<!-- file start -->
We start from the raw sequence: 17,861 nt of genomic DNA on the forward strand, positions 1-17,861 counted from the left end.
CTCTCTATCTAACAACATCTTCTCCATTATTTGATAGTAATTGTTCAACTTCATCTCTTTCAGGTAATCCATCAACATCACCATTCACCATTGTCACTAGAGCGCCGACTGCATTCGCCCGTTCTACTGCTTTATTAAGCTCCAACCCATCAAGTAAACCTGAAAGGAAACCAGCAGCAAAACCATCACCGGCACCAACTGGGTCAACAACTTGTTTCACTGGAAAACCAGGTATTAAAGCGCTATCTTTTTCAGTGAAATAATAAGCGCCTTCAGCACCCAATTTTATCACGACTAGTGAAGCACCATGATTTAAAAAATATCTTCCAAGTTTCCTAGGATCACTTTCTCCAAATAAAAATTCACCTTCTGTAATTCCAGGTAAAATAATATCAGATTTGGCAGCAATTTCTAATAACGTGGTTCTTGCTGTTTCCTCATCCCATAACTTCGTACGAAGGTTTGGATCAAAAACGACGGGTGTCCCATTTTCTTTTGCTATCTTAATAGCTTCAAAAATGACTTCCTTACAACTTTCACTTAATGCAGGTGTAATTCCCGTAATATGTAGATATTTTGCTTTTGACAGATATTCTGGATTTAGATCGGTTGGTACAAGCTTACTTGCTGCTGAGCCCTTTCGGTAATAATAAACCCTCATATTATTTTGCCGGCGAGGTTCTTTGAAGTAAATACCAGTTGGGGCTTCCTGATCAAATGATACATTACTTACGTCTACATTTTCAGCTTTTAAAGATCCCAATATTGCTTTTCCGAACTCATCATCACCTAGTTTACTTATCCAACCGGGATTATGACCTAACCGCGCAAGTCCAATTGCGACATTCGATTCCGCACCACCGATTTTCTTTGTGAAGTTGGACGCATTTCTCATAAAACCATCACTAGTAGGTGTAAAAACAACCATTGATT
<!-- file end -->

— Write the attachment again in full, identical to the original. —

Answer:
We start from the raw sequence: 17,861 nt of genomic DNA on the forward strand, positions 1-17,861 counted from the left end.
CTCTCTATCTAACAACATCTTCTCCATTATTTGATAGTAATTGTTCAACTTCATCTCTTTCAGGTAATCCATCAACATCACCATTCACCATTGTCACTAGAGCGCCGACTGCATTCGCCCGTTCTACTGCTTTATTAAGCTCCAACCCATCAAGTAAACCTGAAAGGAAACCAGCAGCAAAACCATCACCGGCACCAACTGGGTCAACAACTTGTTTCACTGGAAAACCAGGTATTAAAGCGCTATCTTTTTCAGTGAAATAATAAGCGCCTTCAGCACCCAATTTTATCACGACTAGTGAAGCACCATGATTTAAAAAATATCTTCCAAGTTTCCTAGGATCACTTTCTCCAAATAAAAATTCACCTTCTGTAATTCCAGGTAAAATAATATCAGATTTGGCAGCAATTTCTAATAACGTGGTTCTTGCTGTTTCCTCATCCCATAACTTCGTACGAAGGTTTGGATCAAAAACGACGGGTGTCCCATTTTCTTTTGCTATCTTAATAGCTTCAAAAATGACTTCCTTACAACTTTCACTTAATGCAGGTGTAATTCCCGTAATATGTAGATATTTTGCTTTTGACAGATATTCTGGATTTAGATCGGTTGGTACAAGCTTACTTGCTGCTGAGCCCTTTCGGTAATAATAAACCCTCATATTATTTTGCCGGCGAGGTTCTTTGAAGTAAATACCAGTTGGGGCTTCCTGATCAAATGATACATTACTTACGTCTACATTTTCAGCTTTTAAAGATCCCAATATTGCTTTTCCGAACTCATCATCACCTAGTTTACTTATCCAACCGGGATTATGACCTAACCGCGCAAGTCCAATTGCGACATTCGATTCCGCACCACCGATTTTCTTTGTGAAGTTGGACGCATTTCTCATAAAACCATCACTAGTAGGTGTAAAAACAACCATTGATT